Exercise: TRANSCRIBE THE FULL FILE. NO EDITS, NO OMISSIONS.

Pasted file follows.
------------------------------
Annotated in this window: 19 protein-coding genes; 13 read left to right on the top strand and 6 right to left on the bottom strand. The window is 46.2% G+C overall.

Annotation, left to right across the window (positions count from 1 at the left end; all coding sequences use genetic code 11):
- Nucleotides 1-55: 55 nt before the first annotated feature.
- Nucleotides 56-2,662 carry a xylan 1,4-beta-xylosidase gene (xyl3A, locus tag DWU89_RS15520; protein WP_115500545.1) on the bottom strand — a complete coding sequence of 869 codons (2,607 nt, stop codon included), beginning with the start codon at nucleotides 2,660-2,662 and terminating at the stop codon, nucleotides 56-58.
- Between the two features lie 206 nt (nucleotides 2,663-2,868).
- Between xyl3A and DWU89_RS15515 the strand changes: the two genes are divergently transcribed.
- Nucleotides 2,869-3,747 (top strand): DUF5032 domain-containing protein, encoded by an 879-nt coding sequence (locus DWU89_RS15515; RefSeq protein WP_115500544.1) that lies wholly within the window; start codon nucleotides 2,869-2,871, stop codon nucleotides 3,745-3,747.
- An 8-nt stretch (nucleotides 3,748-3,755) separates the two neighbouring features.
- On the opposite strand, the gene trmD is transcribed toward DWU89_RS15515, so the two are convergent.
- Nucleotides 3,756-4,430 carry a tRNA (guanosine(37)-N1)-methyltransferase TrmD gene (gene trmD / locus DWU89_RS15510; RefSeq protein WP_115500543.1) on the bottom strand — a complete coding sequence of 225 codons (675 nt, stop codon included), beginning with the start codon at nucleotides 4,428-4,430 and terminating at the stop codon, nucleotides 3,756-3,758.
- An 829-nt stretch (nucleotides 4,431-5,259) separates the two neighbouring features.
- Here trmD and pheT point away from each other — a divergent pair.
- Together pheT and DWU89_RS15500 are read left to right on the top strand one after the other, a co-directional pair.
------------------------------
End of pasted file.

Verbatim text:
Annotated in this window: 19 protein-coding genes; 13 read left to right on the top strand and 6 right to left on the bottom strand. The window is 46.2% G+C overall.

Annotation, left to right across the window (positions count from 1 at the left end; all coding sequences use genetic code 11):
- Nucleotides 1-55: 55 nt before the first annotated feature.
- Nucleotides 56-2,662 carry a xylan 1,4-beta-xylosidase gene (xyl3A, locus tag DWU89_RS15520; protein WP_115500545.1) on the bottom strand — a complete coding sequence of 869 codons (2,607 nt, stop codon included), beginning with the start codon at nucleotides 2,660-2,662 and terminating at the stop codon, nucleotides 56-58.
- Between the two features lie 206 nt (nucleotides 2,663-2,868).
- Between xyl3A and DWU89_RS15515 the strand changes: the two genes are divergently transcribed.
- Nucleotides 2,869-3,747 (top strand): DUF5032 domain-containing protein, encoded by an 879-nt coding sequence (locus DWU89_RS15515; RefSeq protein WP_115500544.1) that lies wholly within the window; start codon nucleotides 2,869-2,871, stop codon nucleotides 3,745-3,747.
- An 8-nt stretch (nucleotides 3,748-3,755) separates the two neighbouring features.
- On the opposite strand, the gene trmD is transcribed toward DWU89_RS15515, so the two are convergent.
- Nucleotides 3,756-4,430 carry a tRNA (guanosine(37)-N1)-methyltransferase TrmD gene (gene trmD / locus DWU89_RS15510; RefSeq protein WP_115500543.1) on the bottom strand — a complete coding sequence of 225 codons (675 nt, stop codon included), beginning with the start codon at nucleotides 4,428-4,430 and terminating at the stop codon, nucleotides 3,756-3,758.
- An 829-nt stretch (nucleotides 4,431-5,259) separates the two neighbouring features.
- Here trmD and pheT point away from each other — a divergent pair.
- Together pheT and DWU89_RS15500 are read left to right on the top strand one after the other, a co-directional pair.